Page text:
Gastrointestinal Disorders And Cannabis

Medical Cannabis

Gastrointestinal Disorders And Cannabis

The use of medical cannabis is frequently required for gastrointestinal (GI) conditions. Irritable bowel syndrome, two inflammatory bowel illnesses (Crohn’s disease and ulcerative colitis), and gastroesophageal reflux disease (GERD) are among these conditions (IBS).

The digestive process of food and host defense, which guards against external intruders like bacteria and viruses, are the two main jobs of the gut. These two crucial processes are tightly controlled by the endocannabinoid system, which is broadly dispersed throughout the digestive system. It works to maintain the homeostasis of gastric motility (the muscular contractions that function to move food through the colon), intestinal pain signals, intestinal inflammation, and maintenance of the barrier of the gut lining. It is located in the gut’s nerves and in the immune system’s cells.

The enteric nervous system, also known as the “second brain,” refers to the group of nerves in the gut that contain cannabinoid receptors (CB1 and CB2). Since the enteric nervous system is thought to be involved in all gut ailments, these receptors are a desirable target for medication when illness is present. Cannabinoid receptor numbers have been observed to rise (upregulate) in some intestinal diseases, which suggests that the endocannabinoid system is responding to try to reestablish balance.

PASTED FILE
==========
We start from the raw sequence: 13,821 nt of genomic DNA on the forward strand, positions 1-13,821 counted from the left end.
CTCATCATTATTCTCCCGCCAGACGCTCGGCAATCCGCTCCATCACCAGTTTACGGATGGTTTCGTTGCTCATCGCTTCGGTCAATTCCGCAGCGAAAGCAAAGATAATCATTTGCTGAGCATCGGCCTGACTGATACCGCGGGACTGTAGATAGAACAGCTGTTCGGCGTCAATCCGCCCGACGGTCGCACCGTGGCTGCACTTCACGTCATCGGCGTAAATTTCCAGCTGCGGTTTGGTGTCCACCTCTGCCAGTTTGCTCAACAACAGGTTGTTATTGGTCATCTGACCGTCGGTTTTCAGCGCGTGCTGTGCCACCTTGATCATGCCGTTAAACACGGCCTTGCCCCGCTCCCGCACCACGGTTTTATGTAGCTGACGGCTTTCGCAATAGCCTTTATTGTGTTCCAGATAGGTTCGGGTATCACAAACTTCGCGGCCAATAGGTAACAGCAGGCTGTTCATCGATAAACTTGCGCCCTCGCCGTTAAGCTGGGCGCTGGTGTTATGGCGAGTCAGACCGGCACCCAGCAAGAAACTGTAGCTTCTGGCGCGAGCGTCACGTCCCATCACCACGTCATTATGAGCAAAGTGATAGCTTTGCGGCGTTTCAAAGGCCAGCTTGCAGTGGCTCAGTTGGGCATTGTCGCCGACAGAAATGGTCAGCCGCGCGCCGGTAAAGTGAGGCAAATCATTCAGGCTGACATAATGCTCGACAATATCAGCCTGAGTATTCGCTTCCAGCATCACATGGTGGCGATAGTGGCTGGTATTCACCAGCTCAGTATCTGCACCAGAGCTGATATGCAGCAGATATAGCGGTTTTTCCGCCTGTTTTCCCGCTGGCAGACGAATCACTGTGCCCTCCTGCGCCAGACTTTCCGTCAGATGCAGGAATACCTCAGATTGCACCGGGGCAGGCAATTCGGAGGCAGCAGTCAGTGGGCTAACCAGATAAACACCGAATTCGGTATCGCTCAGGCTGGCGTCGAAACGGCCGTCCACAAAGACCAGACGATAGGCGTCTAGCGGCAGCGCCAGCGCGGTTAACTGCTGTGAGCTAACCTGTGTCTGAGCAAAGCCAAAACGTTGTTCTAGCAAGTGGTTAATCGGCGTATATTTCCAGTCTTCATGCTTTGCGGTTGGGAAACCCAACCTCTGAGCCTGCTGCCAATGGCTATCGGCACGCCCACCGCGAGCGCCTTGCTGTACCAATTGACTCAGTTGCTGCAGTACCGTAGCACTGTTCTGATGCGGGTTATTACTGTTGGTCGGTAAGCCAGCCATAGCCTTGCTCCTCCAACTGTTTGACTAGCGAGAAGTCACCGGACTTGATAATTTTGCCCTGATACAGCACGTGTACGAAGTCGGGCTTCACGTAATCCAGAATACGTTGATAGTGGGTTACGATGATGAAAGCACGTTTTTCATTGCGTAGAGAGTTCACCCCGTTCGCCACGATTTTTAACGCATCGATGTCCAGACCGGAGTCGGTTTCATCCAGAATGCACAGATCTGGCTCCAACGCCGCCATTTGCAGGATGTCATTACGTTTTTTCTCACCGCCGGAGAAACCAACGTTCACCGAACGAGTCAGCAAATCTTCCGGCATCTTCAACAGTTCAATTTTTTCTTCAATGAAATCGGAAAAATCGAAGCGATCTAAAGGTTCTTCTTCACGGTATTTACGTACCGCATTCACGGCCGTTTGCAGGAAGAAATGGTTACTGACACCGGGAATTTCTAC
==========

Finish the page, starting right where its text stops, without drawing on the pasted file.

Cannabis is used to treat digestive disorders

In addition to cannabinoid receptors, the gut also contains additional receptors that play a role in intestinal pain and inflammation, including PPARs, GPR55, and TRPV1. Anybody using cannabis medication for gastrointestinal diseases should treat CB1 and CB2 as therapeutic targets since cannabinoids, such as tetrahydrocannabinol (THC) and cannabidiol (CBD), interact with these receptors.

Your gut is where about 80% of your immune system is located. These immune cells contain the CB2 receptors and other components of the endocannabinoid system, which are available to operate when necessary to reduce inflammation. In contrast, if your endocannabinoid system is dysfunctional, it might not be able to mount the proper response to these triggers, which could result in chronic intestinal symptoms. It’s interesting to note that IBS and persistent abdominal pain are more common in those who have a mutation in the gene encoding for one of the endocannabinoid system’s components.

Effects of Cannabis

It’s critical for patients with gastrointestinal illnesses to comprehend that chronic inflammation takes time to heal after cannabis therapy. Despite the fact that many people report symptom relief in the first few weeks, it may take eight to twelve weeks to notice a meaningful benefit.

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